Using an Escape Room to develop curriculum knowledge is an exciting activity that will inspire learners in any grade from 2nd Grade and beyond – easily to 7th grade. This Escape Room is like no other we have seen – and a first for us in terms of detail and immersion. Students take on a character within a fully scripted play-script, and within their team of four, meet various historical characters who help them on their way through various periods of history, solving 10 Challenges and collecting 12 numbers to return them safely to the present day.
The curriculum content of this Escape Room is linked to History and Literacy, in particular:
- Space Travel
- Reading Playscripts
The aim of the Escape Room is to provide jeopardy for the children to work under pressure to solve 10 Challenges clues to help raise their knowledge of periods in history. The 10 Challenges within this Escape Room will support knowledge and understanding of those periods, together with the play script which uses a range of characters to explore – humorously- the issues and information from the time period the students are in.
- Pupil Answer Book (Code Key Booklet)
- Answer Booklet for teachers
- Starting script to set the scene of the Escape Room and explain what the students must do
- Concluding script, celebrating the learning which has taken place and allows the students to “leave” the Escape Room
- Table labels for students to name their own teams
- Game Card to collect the 12 numbers through their journey within the 10 Challenges of the Escape Room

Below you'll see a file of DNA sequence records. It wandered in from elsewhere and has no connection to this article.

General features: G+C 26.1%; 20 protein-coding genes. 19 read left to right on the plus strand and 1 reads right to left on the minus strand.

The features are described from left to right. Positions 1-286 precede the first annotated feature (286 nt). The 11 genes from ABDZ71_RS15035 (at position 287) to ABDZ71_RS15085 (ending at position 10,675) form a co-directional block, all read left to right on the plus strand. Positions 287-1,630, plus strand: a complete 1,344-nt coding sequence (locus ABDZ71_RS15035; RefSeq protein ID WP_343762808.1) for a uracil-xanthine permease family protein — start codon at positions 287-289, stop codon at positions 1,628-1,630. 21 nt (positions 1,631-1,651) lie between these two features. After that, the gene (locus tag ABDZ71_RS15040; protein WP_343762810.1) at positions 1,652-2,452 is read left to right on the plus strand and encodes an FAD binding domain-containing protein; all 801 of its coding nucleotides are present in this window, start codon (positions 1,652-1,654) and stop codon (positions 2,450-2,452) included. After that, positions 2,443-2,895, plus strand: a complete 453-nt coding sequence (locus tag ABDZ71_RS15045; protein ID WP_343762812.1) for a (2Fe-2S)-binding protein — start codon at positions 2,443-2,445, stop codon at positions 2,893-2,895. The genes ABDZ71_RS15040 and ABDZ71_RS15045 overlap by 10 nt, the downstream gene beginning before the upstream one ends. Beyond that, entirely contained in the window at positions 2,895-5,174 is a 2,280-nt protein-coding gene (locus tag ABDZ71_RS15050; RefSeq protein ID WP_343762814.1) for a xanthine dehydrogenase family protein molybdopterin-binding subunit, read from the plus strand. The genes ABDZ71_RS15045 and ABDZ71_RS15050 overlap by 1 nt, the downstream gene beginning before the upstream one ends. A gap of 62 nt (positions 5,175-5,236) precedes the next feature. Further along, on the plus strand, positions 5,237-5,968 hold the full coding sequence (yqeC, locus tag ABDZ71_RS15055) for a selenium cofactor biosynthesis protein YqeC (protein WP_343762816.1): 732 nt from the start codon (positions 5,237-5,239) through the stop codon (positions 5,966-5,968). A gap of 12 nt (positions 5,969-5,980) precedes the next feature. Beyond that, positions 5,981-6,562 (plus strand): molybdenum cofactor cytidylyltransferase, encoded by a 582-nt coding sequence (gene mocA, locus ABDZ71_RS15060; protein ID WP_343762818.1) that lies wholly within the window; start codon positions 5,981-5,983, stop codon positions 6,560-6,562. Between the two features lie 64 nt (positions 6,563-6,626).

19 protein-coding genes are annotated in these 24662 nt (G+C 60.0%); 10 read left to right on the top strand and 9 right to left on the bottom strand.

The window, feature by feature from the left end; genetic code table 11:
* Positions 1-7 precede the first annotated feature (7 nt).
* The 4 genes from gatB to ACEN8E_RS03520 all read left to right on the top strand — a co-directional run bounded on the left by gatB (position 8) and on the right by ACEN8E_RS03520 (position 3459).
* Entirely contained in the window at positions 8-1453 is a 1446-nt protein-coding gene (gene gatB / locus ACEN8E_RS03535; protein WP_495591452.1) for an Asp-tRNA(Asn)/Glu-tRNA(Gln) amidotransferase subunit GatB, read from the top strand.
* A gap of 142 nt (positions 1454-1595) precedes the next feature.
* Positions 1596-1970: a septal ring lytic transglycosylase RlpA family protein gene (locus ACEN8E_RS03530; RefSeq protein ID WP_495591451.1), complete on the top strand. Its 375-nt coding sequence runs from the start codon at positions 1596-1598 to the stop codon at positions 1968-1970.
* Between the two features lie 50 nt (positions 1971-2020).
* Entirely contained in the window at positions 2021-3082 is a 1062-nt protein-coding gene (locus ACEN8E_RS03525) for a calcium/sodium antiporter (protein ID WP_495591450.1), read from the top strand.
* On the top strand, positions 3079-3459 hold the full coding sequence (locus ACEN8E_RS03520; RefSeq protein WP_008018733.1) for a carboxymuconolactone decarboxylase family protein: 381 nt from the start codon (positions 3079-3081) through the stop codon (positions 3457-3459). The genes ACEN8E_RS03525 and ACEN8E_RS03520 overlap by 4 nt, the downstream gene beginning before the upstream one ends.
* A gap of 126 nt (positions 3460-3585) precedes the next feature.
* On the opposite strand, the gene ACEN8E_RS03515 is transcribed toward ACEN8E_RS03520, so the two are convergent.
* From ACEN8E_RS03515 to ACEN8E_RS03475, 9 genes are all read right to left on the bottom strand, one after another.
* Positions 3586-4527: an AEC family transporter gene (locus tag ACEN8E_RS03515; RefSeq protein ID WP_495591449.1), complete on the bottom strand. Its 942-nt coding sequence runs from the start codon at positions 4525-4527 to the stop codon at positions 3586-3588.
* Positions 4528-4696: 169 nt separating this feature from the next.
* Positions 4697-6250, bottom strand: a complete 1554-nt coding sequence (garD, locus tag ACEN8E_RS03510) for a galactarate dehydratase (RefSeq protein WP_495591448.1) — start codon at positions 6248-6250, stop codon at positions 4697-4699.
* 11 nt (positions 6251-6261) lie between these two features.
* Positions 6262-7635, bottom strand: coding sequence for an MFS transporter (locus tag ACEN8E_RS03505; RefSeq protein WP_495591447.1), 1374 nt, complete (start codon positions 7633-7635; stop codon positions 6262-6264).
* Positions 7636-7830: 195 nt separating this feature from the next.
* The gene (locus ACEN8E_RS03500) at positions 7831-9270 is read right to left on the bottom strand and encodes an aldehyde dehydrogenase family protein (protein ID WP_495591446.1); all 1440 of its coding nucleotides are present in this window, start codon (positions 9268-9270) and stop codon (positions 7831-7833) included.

- Set of 12 numbers to print, laminate and cut out to provide the teams with upon successful completion of the Challenges.
- Full instructions to be able to simply print and go within your own classroom
- A copy of the Pupil Workbook for each group
- A set of table team names for every group – prepared beforehand and given to each group to set up their own working space
- IT sources and research materials
- Collection Card (1 card required for each team taking part)
- Number cards (1 set per team taking part)
- Initial Starting Script sharing the problem to the children
- Completion Script celebrating the completion of the challenge
Children do not need prior knowledge of these historical periods to complete this Escape Room so is suitable for a starter challenge to a new topic or simply a fun activity. The ability to have access to research resources will support the answers. This Escape Room can be used to introduce playscripts within a meaningful context and in small group focus sessions (teams of four)
The activity begins by the teacher reading the Initial Message received. It clearly tells the children that they are going to be immersed in a story which will use a play script to take them through time. They will need to choose a character to be throughout the whole of the activity and will read that character’s part throughout the whole story. The script will guide the students from challenge to challenge and through one history period to another. They will meet various other characters within the play script who will help them on their journey with facts, information and hints to be able to solve the 10 Challenges. Students will need to collect a series of numbers as they journey through, and only when they have collected them all will they have been successful. These are collected as rewards for completing the challenges and link directly to the characters they meet, whether that is King James I and Neil Armstrong.
After the 10th activity – the teacher can read the final script which reviews the learning the children have undertaken as they have completed each of the challenges. This script, together with team labels, game and the opening challenge script are contained within the Resource Pack.